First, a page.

TRIBE Member
in the sense that unless you make yourself obvious it is possible to conceal who is transacting and for what. You can split a transaction into hundreds of microtransactions from different wallets, etc... Apparently bitcoin is very popular with the drug trade for this reason.
 

Bass-Invader

TRIBE Member
It appears that it's between the last two posts.

Bitcoin per-se does leave all transactions in the blockchain, and through analysis of the blockchain you can, indeed trace all transactions between wallets. The analysis reported in Forbes sounds complex, but only because tracing tools aren't mature - otherwise the methods are not extremely difficult to encode in a computer program that could allow law enforcement to precisely trace transactions with a bit of starting info.

Basically in the usual case of an ordinary bitcoin user, transferring bitcoins to another user, that can be traced through the blockchain, even if divided into multiple wallets per user.

On the other hand, there are services out there dedicated to disjointing transactions in the blockchain:
That conclusion holds–at least in part–with the privacy claims of the Dread Pirate Roberts, the pseudonymous administrator of the Silk Road who I interviewed for a story published last month. “We employ an internal tumbler for when vendors withdraw their payments, and a more general mix for all deposits and withdrawals,” he told me when I asked about tracing Silk Road transactions in the blockchain. “This makes it impossible to link your deposits and withdrawals and makes it really hard to even tell that your withdrawals came from Silk Road.”

In this case Silk Road maintains the incoming wallet accounts which are used for all payments made by people who buy stuff using Silk Road (including legal transactions.) Tracking of which incoming payments belong to which sellers is done by Silk Road - off the blockchain. When the seller wants to retrieve his money, Silk Road makes the payment from the pool of money in its wallet accounts. Presumably Silk Road would then erase any records that associate the incoming payment to the withdrawal by the buyer. Doing this would in effect disjoint the information in the blockchain leading from the buyer's wallet to the sellers.

Law enforcement could theoretically take control of Silk Road's servers and fill the blockchain gaps with any info used by the tumbler. But they would only be able to completely trace any transactions for which Silk Road has not yet deleted the records for.

Interesting.

Follow The Bitcoins: How We Got Busted Buying Drugs On Silk Road's Black Market - Forbes
 

g0nz0

TRIBE Member
Bitcoin plummets as China's largest exchange blocks new deposits | Technology | theguardian.com

The price of bitcoin has plummeted following an announcement from China's largest bitcoin exchange that it would no longer be accepting new yuan deposits.

BTC China said that due to action by a third-party payment provider, YeePay, it could no longer accept deposits in the Chinese currency, although it would still be able to process withdrawals. BTC's chief executive, Bobby Lee, said that YeePay gave notice on Wednesday morning Shanghai time that it would no longer provide services.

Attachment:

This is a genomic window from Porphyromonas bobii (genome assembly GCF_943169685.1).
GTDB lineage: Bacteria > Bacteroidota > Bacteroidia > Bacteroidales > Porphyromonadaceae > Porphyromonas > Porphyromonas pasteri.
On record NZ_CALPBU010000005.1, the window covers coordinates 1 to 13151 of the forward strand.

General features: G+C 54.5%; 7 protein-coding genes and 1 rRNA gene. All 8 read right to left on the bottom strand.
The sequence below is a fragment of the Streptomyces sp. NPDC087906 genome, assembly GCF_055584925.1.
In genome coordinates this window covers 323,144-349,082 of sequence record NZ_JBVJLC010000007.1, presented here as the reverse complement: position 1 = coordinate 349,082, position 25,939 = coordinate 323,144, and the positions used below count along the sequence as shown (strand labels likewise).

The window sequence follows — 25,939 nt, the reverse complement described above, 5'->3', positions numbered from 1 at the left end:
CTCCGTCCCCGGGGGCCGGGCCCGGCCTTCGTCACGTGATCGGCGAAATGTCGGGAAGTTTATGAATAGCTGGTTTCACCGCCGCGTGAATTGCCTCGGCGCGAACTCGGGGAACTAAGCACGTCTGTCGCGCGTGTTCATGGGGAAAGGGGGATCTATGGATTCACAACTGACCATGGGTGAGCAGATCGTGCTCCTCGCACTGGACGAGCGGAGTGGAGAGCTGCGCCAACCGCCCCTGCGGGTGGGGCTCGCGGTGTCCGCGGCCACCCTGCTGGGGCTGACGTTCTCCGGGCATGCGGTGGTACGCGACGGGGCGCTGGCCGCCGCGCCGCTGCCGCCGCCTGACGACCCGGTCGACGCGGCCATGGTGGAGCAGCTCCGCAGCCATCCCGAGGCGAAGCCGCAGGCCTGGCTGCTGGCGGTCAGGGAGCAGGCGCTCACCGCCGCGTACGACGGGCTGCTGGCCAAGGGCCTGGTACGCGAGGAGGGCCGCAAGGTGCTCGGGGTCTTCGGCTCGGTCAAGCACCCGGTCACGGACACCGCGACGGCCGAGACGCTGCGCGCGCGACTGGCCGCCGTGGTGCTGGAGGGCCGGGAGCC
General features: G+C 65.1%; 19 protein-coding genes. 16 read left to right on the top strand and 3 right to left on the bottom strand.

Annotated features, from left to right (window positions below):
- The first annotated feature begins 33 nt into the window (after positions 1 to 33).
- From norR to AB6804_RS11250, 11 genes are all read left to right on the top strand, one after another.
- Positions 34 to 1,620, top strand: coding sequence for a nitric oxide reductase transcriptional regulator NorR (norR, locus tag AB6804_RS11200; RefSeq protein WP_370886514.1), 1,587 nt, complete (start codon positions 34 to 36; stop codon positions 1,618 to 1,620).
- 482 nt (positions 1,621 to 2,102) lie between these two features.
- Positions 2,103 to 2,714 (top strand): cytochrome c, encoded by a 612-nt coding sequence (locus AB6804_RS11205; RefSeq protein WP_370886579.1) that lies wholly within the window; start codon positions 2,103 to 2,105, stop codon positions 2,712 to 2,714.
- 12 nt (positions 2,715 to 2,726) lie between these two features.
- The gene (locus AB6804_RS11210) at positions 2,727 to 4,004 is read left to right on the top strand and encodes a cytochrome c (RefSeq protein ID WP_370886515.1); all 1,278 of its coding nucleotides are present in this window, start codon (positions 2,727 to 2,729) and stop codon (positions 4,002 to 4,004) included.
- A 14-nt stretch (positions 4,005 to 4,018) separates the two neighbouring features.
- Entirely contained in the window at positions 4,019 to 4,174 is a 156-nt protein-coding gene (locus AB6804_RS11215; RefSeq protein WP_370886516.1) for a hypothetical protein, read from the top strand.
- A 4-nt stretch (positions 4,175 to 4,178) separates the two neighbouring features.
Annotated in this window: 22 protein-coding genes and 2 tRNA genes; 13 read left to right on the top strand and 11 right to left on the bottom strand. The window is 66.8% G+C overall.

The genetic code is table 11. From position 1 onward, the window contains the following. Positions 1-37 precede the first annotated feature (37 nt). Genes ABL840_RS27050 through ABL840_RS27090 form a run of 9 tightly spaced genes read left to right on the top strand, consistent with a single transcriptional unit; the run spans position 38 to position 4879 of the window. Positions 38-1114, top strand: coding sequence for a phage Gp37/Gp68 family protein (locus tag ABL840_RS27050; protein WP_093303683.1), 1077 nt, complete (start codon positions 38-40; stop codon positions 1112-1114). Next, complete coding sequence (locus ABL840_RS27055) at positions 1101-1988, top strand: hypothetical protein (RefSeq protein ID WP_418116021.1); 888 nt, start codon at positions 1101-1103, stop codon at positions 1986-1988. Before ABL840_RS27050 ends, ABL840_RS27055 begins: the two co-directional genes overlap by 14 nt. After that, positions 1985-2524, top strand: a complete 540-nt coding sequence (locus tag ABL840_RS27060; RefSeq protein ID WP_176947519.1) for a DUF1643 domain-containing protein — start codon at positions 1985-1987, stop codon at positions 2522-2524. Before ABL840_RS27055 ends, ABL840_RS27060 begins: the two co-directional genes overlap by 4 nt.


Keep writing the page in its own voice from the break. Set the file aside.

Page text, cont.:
Lee blamed government regulation for the decision. China's central bank warned in early December that bitcoin was not legally protected and had no "real meaning", and barred financial institutions from using the currency.

On Tuesday, the central bank extended that ban to payment companies like YeePay, and gave them until Chinese New Year, which begins on 31 January, to comply.

At publication time, the value of one bitcoin on BTC China stands at ¥2,630 (£266.02), down from a high of ¥7,395 (£741.70) in late November. Bitcoin has dropped against other currencies in the same period, falling from £750 to £300 in the UK and from $1242 to $480 in the US.

On 18 November, BTC China raised $5m in a funding round from institutional investors Lightspeed. Until then, it had been self-funded by its three co-founders, who opened the site in June 2011.

Bitcoin remains legal to use in China, and the central bank is standing by an announcement that individuals are free to trade it at their own risk. But without third party payment providers, new purchases of the currency are virtually impossible.

That raises doubts about the future of bitcoin. The large boom in value that the currency has seen this autumn is widely thought to be a result of Chinese users adopting it. As Chinese support has since waned, so too has the price.

Bitcoin's supporters have consistently argued that the currency is impossible to fully ban, since it exists as a decentralised network of transactions. But if it can be rendered useless to merchants and customers, an actual ban may be unnecessary.
 

acheron

TRIBE Member
I read somewhere that bitcoin mining is now costing somewhere around three times the value of the bitcoins extracted in terms of the cost of the electricity required for the CPUs, to say nothing of the carbon footprint involved.
 
tribe cannabis accessories silver grinders
Top